SQUAW VALLEY, CALIF.
Hermanism: “At the end of the day, these mountains will still be here. They don’t give a shit about your problems.”
Squaw Valley has 14 people on its snowmaking crew, with close to 100 years of collective experience. Mark Meyer, Squaw Valley’s snowmaking manager, says that this tight knit crew doesn’t see a lot of turnover; many seasons they don’t need to hire anyone new because everyone returns year over year. Snowmakers form a unique bond, says Meyer. They’re like-minded guys who not only have to have each other’s backs in a dangerous work environment, but they also just spend a lot of time together outside. Working overnight, under the stars is a one-of-a-kind experience, and Meyer says it brings out conversations and connections that wouldn’t happen in an office, leading to that camaraderie the Squaw team feels.
Meyer says although they are called snowmakers, his team is known for its ability to be able to do anything on the mountain. They make snow for about three months out of the year, so the rest of the year they could be doing grooming, electric work, construction and more. The snowmaking team stayed on even after the resort closed last March due to COVID-19 because they have so much knowledge about the mountain. Meyer says that variety is the coolest part of the job; it’s never boring because every day brings a new task. Even the frequent advancements in snowmaking technology is something that keeps them on their toes; they are constantly working to stay up-to-date on new equipment and techniques.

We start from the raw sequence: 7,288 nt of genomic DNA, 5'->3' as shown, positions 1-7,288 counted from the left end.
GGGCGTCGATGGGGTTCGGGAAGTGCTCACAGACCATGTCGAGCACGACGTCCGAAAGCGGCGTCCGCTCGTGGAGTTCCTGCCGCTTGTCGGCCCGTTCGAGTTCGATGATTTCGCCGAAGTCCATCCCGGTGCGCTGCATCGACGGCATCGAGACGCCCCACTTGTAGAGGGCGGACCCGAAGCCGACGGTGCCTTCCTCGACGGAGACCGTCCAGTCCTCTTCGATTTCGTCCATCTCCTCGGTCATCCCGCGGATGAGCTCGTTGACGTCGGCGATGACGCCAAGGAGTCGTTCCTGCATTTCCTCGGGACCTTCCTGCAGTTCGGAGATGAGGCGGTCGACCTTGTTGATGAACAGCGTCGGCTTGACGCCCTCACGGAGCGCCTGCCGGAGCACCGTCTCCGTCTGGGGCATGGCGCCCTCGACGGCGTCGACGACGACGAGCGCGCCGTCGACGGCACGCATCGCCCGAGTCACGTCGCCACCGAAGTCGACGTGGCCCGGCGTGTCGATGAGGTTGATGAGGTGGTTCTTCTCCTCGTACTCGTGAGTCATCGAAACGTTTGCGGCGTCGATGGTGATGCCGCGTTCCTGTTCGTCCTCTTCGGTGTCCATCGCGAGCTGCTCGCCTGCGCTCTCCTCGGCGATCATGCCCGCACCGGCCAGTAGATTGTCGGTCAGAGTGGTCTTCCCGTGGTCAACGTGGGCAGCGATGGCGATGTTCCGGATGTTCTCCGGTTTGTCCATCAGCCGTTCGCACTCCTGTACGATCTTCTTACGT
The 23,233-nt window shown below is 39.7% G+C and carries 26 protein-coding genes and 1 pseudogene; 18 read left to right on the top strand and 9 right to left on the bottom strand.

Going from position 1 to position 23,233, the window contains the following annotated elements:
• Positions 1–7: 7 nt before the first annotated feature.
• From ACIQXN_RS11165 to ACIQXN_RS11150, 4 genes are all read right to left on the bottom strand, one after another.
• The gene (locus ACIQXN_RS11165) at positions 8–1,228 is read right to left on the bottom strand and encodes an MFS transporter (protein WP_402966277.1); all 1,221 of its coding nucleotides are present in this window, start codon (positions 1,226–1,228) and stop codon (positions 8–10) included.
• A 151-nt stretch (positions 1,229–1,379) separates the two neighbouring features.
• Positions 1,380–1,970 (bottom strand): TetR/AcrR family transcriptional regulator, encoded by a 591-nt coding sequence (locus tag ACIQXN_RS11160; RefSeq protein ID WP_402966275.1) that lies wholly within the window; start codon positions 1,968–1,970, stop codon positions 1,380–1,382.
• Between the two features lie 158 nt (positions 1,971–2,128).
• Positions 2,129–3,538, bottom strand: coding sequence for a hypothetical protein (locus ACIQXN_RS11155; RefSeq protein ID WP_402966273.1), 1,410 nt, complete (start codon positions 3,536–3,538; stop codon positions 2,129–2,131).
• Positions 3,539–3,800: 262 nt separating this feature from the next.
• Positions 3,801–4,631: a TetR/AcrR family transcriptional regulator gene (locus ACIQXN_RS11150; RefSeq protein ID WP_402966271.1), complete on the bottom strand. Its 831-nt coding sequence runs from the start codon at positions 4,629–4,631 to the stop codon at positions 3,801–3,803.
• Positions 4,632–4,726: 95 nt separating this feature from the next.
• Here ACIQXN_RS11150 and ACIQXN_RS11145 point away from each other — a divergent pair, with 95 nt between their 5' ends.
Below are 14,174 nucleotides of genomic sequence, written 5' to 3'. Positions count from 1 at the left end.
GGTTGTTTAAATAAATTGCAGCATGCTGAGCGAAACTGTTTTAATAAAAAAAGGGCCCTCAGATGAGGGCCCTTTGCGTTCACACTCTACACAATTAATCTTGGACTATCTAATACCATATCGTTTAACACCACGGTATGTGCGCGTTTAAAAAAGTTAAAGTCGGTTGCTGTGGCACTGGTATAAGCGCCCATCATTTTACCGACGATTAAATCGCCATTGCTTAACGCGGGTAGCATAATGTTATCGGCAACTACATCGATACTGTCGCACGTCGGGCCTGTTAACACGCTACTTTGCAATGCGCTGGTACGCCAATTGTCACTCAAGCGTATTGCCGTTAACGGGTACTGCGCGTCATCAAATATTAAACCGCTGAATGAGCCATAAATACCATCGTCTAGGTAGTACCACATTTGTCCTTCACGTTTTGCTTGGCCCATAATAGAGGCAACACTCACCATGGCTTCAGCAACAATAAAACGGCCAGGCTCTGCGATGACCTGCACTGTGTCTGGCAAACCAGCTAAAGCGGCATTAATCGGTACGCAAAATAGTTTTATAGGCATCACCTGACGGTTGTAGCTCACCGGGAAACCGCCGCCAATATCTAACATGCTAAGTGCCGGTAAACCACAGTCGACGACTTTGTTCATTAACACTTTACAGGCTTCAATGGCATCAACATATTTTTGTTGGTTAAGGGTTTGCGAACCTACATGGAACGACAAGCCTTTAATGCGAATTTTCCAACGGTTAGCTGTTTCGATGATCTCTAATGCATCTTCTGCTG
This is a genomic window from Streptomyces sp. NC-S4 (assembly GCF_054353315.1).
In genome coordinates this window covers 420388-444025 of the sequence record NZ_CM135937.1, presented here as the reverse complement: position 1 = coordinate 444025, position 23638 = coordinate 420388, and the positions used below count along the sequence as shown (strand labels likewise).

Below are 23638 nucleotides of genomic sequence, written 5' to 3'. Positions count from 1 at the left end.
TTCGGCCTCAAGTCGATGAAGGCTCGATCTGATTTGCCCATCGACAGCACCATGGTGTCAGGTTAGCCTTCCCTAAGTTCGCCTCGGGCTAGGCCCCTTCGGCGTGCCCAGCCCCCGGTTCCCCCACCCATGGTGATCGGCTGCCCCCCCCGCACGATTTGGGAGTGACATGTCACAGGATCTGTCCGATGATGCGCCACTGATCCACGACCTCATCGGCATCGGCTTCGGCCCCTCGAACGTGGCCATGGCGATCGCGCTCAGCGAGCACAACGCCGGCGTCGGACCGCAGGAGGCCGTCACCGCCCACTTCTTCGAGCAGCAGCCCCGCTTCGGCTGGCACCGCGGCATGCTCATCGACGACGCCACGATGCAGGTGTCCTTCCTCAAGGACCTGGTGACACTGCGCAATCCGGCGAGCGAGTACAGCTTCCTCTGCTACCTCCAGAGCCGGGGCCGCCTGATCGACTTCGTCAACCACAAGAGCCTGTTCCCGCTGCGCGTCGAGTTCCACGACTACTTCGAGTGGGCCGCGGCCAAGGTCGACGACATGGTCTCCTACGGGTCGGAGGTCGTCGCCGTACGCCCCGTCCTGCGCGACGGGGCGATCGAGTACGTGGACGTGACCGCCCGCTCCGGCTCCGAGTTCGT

Meyer says one of the most fulfilling parts of the job is that they get to make something that people enjoy, and he gets to experience that gratitude from his neighbors—and sometimes even from strangers in line at the grocery store. In a December like this one, people wouldn’t be doing much skiing if snowmaking wasn’t an option.
“We get the sunrises, we get the sunsets, we get to ski every day,” Meyers says. “And people notice what we do. The other day at the store, a guy came up and thanked me because I had ‘snowmaker’ written on the back of my jacket. The fact that we actually make something that people enjoy, that’s a good part of the job.”